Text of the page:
Wallaces Farmer

SPONSORED: This article covers the most important safety factors and latest features to consider when spec'ing the next skid steer loader for your farm or operation.

5 Min Read

Over the years, skid steer loaders have become an absolutely essential piece of equipment on modern day farms. Today's skid steer loaders are fast, powerful and, most importantly, versatile–which translates to significant improvements in efficiency and production. Fortunately, as skid steer performance capabilities continue to advance, so do the safety features available for them.

skid_steer_loaders_safety_advancements_protect_livestock_1_635950136983464000.jpgCat® D Series Skid Steer Loader exhaust systems cool the engine exhaust gas and direct it up and away from ground level to avoid disturbing or harming livestock.

Safety is especially important on the farm, as it not only protects the livestock, but also the machine operators and workers, who are often family members. Equipment damage and accidents can mean reduced production, decreased performance, lost revenue and potential operator injury. Additionally, violations of Occupational Safety and Health Administration standards can result in fines or even operation shutdown in severe cases.

In agriculture, four factors are particularly important to consider when spec'ing a skid steer loader: visibility, the exhaust system, emergency and everyday operation safety features.

Enhanced Visibility is Essential on the Farm 
Many skid steer loader accidents and injuries occur because of poor visibility. Fortunately, today's top tier skid steer loaders are equipped with visibility enhancing features that help prevent injury to nearby workers and livestock. They also help minimize damage to buildings, fences, pens and the machine itself.

Narrow lift arms reduce blind spots. Extended window surfaces that extend all the way to the floor of the cab allow operators to see clearly out of both sides of the machine. They also provide a clear view of the machine's wheels and surrounding terrain. The side windows should not only provide good visibility, but also vent open to the front and rear to allow for communication between the driver and other workers on-site.

A rearview mirror is a must and should provide a panoramic view of the rear and sides of the machine. Rearview cameras are now being installed in newer model skid steer loaders–allowing operators to be fully aware of their 360-degree surroundings without having to turn their head.

Exhaust Systems Designed fro Accident and Injury Prevention 
Many older model skid steer loaders and several current makes are equipped with exhaust systems that direct exhaust to exit out of the machine from the side and rear. It is easy to imagine the injury and damage this can cause, as these extremely hot exhaust fumes can harm people or livestock standing near the machine. They can also ignite airborne debris such as hay, bedding, feed and silage.

With the close working quarters on today's farms, it is important to find a skid steer loader with an exhaust system that cools the engine exhaust gas and directs it up and away from ground level. All air flow should exit the machine vertically rather than to the side or rear to avoid disturbing or harming livestock.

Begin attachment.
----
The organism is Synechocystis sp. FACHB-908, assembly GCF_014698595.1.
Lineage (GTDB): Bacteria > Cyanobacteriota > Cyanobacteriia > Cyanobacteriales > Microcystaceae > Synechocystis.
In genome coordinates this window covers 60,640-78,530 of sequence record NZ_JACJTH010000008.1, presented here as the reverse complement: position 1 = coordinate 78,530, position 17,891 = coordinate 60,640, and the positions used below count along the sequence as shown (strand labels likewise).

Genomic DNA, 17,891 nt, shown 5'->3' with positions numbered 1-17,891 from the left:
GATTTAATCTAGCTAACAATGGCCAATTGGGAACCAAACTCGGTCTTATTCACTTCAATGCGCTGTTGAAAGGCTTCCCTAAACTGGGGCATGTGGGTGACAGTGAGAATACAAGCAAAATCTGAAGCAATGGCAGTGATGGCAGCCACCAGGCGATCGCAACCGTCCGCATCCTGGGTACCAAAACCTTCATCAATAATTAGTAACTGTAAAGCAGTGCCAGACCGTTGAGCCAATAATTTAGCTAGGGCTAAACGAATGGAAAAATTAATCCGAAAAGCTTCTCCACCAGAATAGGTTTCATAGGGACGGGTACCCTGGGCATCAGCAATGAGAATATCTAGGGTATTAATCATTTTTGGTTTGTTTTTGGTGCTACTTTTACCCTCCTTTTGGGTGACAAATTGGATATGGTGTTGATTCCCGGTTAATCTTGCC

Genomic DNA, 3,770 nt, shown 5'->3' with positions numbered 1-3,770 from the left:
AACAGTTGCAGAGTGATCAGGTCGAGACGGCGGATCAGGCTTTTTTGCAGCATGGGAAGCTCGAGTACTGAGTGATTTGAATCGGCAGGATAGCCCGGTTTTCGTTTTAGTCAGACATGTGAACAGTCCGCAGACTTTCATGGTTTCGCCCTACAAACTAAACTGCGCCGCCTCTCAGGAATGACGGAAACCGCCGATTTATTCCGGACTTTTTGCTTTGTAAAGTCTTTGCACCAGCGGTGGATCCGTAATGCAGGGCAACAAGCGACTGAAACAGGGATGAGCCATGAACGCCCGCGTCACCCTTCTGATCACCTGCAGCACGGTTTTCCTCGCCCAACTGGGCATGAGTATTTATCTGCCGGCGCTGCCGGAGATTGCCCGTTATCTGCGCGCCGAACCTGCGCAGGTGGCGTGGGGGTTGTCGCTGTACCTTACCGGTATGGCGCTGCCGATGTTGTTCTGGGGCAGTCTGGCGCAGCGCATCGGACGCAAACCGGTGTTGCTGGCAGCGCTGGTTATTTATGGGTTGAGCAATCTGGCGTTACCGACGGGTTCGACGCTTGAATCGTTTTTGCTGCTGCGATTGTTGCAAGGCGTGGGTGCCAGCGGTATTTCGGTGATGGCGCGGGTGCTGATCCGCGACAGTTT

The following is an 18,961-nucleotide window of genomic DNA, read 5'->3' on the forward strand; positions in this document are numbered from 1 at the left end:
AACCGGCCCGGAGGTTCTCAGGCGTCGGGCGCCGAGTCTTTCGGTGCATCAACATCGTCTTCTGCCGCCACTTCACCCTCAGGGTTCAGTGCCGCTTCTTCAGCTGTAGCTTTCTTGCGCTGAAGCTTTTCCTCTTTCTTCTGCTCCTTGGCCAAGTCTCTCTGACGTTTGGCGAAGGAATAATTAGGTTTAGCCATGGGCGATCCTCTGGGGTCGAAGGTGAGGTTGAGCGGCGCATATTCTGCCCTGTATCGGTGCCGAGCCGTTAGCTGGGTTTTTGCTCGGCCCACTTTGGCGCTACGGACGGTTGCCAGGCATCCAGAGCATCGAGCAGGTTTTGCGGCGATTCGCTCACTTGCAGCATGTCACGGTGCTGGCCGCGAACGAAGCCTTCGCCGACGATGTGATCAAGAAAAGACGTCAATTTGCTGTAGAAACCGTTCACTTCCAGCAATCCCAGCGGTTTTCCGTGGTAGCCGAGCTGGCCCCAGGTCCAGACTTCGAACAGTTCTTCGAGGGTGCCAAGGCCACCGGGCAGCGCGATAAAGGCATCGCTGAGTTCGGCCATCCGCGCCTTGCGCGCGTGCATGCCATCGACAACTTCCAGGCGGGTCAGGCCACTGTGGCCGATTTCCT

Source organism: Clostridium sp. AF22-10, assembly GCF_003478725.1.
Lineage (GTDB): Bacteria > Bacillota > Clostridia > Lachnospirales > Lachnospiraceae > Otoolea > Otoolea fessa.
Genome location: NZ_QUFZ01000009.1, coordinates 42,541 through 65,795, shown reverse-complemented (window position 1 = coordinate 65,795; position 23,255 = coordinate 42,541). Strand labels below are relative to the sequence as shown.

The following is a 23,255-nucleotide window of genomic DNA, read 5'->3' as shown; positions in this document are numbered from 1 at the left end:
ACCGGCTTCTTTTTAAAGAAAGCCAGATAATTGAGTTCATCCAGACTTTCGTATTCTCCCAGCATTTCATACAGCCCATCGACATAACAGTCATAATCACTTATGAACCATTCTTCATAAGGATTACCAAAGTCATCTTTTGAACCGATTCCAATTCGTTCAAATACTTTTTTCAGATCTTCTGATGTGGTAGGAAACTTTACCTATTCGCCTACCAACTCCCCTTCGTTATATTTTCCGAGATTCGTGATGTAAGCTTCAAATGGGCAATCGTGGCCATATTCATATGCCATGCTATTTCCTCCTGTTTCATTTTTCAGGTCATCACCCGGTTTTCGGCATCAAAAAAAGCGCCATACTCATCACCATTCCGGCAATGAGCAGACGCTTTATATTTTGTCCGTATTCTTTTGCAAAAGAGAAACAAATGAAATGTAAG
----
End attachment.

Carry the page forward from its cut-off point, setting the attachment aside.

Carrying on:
Safety Features to Protect the Operator in the Event of an Emergency 
One of the most important safety precautions to practice while operating a skid steer loader, or any machine with lift arms and attachments, is to never exit the machine while the lift arms are raised. In the event of an unexpected engine shut down, it is important to have more than one method of lowering the lift arms so the operator can safely exit the machine. Hydraulic accumulators allow the operator to lower the loader arms if electrical power is available and the accumulator is charged. If the accumulator is not charged or if there is no electrical power, a dead engine lower lever allows the operator to manually lower the arms. Both of these features are not offered on every skid steer loader, so it's important to find a manufacturer that offers them as part of the standard equipment package.

Improving Safety During Everyday Operations 
There have also been significant advancements to improve everyday operations safety on today's skid steer loaders. On many machines, safety features activate before the engine is even turned on–starting with the operator presence system, which requires the operator to be in the machine with the arm bars lowered before the engine will start. Once the engine is started, the parking brake will remain set and the hydraulic system locked out until the operator depresses a switch to activate the machine. It is also important to ensure that the skid steer loader is equipped with a spring-applied hydraulic release parking brake that engages and locks the hydraulics out automatically when the arm bars are raised or when the engine is not running.

Working on a farm, operators are often exposed to potentially harmful particles in the air. For this reason, fully sealed and pressurized cabs equipped with an air filtration system are another important consideration when spec'ing a skid steer loader. This helps to minimize inhalation of particles and dust that mix in with the air during everyday operations. These cabs are also quieter, which allows operators to focus on the tasks at hand and reduces their fatigue at the end of a long day.

As machine performance improves, so should safety measures and precautions. Skid steer loaders should always be equipped with proper safety features to support the performance capabilities of the machine. This is why owners need to research the latest safety guidelines, procedures and feature advancements when spec'ing or purchasing a new machine. It is important to also pass that knowledge along to their operators, who should be properly trained before work begins.

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